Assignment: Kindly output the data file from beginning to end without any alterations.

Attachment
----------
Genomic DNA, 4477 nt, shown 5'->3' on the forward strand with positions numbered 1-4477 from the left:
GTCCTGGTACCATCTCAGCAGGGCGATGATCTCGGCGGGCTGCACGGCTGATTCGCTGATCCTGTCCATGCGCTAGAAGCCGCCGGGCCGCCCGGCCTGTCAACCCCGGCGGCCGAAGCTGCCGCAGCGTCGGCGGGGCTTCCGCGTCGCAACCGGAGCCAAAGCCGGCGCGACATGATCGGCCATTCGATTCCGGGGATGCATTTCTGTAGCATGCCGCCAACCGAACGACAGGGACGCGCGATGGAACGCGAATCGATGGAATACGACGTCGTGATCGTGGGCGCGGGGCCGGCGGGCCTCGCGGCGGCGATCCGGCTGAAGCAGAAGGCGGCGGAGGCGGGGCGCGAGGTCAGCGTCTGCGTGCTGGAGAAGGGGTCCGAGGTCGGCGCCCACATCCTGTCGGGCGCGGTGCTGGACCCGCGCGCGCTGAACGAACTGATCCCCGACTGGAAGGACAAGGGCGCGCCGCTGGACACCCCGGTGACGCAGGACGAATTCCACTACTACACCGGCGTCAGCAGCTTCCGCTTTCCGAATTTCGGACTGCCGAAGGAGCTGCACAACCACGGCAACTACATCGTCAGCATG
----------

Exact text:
Genomic DNA, 4477 nt, shown 5'->3' on the forward strand with positions numbered 1-4477 from the left:
GTCCTGGTACCATCTCAGCAGGGCGATGATCTCGGCGGGCTGCACGGCTGATTCGCTGATCCTGTCCATGCGCTAGAAGCCGCCGGGCCGCCCGGCCTGTCAACCCCGGCGGCCGAAGCTGCCGCAGCGTCGGCGGGGCTTCCGCGTCGCAACCGGAGCCAAAGCCGGCGCGACATGATCGGCCATTCGATTCCGGGGATGCATTTCTGTAGCATGCCGCCAACCGAACGACAGGGACGCGCGATGGAACGCGAATCGATGGAATACGACGTCGTGATCGTGGGCGCGGGGCCGGCGGGCCTCGCGGCGGCGATCCGGCTGAAGCAGAAGGCGGCGGAGGCGGGGCGCGAGGTCAGCGTCTGCGTGCTGGAGAAGGGGTCCGAGGTCGGCGCCCACATCCTGTCGGGCGCGGTGCTGGACCCGCGCGCGCTGAACGAACTGATCCCCGACTGGAAGGACAAGGGCGCGCCGCTGGACACCCCGGTGACGCAGGACGAATTCCACTACTACACCGGCGTCAGCAGCTTCCGCTTTCCGAATTTCGGACTGCCGAAGGAGCTGCACAACCACGGCAACTACATCGTCAGCATG